Atwood has a way with words. Her sentences are often poetic, but can be stark and abrupt, chopped off. At times this is intriguing but at other times irritating. This is a speculative novel about a newly established territory, Gilead, in north-eastern America, ruled by a secretive despotic regime. The Handmaid is Offred (her imposed Gileaden name), who is confined to an asylum where women are kept to breed a new generation of superior beings fathered by privileged "Commanders." She tells her story biographically. Often she has memory backflashes of her pre-Gilead life, her childhood, her mother, her husband Luke and their daughter. These recollections frequently surface mid-paragraph and even mid-sentence, which, as the mind works, is realistic but can be annoying for the reader who has to pause and sort out her present from her past.
Offred's somber tale describes a bleak situation that can be characterized as suffocating, lacking airiness. Her life is dreary and tedious, filled with obscure anguish. The overall theme is that women are helpless victims to men's schemes rooted in fascistic power structures legitimized by quasi-religious creeds and rituals. Instead of toeing the line, as she fails to conceive, Offred succumbs to her own need for emotional and physical diversion but these experiences only conspire to ensnare her rather than liberate. The last third of the book made it worthwhile for me but I thought the appendaged "Historical Notes" distracted from and complicated what would have been a furtively simple open-ended conclusion.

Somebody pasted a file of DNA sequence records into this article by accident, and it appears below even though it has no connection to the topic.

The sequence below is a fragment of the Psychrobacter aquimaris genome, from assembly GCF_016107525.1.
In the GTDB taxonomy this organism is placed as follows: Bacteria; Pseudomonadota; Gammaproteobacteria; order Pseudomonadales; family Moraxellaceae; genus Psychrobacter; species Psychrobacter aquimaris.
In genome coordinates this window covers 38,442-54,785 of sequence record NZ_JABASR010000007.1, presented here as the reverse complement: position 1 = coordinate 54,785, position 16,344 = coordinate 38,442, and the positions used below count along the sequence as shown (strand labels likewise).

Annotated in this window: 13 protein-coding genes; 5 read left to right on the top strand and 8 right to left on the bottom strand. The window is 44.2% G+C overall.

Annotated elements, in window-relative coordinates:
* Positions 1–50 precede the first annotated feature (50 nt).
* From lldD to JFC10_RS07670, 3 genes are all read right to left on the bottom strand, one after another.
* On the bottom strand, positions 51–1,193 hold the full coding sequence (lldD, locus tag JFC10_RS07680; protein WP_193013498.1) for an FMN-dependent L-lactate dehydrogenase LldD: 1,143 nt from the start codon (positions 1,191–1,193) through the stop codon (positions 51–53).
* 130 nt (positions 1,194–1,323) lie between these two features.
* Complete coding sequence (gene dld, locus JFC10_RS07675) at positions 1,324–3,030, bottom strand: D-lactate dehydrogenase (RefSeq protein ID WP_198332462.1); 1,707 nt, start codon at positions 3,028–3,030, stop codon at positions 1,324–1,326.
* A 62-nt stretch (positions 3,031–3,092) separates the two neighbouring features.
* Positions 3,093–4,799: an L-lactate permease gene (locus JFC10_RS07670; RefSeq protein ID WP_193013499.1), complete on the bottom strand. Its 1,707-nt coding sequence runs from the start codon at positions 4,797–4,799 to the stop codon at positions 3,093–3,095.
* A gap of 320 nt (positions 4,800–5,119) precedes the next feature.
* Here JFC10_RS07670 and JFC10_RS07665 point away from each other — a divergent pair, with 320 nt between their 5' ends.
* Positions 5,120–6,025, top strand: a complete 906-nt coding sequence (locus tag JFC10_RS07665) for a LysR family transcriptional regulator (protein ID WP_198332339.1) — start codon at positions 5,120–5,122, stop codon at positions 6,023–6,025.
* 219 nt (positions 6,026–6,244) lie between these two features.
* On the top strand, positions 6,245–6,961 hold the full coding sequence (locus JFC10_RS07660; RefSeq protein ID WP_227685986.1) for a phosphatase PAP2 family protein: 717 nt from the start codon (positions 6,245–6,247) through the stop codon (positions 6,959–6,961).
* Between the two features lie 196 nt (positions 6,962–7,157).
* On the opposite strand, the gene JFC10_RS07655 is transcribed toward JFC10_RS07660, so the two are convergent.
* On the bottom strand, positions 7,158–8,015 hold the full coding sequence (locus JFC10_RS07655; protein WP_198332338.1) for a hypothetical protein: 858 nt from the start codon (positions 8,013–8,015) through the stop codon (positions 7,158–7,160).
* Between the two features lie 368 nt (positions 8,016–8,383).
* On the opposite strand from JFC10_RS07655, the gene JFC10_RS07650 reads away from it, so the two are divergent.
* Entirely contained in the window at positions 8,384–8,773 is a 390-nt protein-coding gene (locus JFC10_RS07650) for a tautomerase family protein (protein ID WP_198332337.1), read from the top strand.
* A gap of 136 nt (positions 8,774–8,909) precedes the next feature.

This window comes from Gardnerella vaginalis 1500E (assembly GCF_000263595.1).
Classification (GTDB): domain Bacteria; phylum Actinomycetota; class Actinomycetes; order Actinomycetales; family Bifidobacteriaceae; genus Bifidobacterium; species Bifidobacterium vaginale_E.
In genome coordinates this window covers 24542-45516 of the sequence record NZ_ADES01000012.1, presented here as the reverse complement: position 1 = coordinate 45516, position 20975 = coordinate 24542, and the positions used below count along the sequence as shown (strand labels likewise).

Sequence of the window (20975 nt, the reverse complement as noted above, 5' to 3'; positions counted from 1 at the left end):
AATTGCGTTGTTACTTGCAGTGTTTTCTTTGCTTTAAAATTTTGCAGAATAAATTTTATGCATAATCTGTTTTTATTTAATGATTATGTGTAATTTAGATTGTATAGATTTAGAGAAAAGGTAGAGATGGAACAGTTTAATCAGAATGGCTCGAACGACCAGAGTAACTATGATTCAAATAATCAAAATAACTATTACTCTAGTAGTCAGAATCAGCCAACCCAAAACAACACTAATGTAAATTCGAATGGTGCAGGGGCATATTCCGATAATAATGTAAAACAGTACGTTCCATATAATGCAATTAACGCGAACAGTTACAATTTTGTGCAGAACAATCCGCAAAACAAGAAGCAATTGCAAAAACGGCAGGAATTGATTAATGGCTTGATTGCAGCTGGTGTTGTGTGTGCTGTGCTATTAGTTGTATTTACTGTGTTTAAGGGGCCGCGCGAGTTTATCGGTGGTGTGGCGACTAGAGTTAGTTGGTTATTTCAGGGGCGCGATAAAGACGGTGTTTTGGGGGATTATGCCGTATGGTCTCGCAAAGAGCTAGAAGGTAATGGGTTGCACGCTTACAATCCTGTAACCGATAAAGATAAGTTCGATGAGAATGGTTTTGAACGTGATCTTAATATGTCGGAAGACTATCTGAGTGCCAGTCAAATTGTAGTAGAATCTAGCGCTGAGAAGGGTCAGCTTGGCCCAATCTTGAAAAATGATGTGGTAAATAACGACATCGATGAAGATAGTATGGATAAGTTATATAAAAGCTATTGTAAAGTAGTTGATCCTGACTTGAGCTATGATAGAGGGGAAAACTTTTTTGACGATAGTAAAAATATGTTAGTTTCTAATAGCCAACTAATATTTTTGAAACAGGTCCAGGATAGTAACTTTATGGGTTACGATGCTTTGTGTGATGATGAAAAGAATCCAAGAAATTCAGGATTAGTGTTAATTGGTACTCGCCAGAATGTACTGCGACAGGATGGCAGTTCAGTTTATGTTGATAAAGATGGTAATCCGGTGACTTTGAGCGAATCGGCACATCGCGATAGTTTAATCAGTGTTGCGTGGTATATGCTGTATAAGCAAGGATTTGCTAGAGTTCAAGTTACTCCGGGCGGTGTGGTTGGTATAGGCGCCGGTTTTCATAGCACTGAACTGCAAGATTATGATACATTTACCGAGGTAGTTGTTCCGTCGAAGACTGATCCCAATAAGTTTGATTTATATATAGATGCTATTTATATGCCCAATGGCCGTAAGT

Religious fundamentalism, patriarchial oppression and political fascism are topics Atwood has woven into The Handmaid's Tale to interplay with a disconsolate feministic undertone.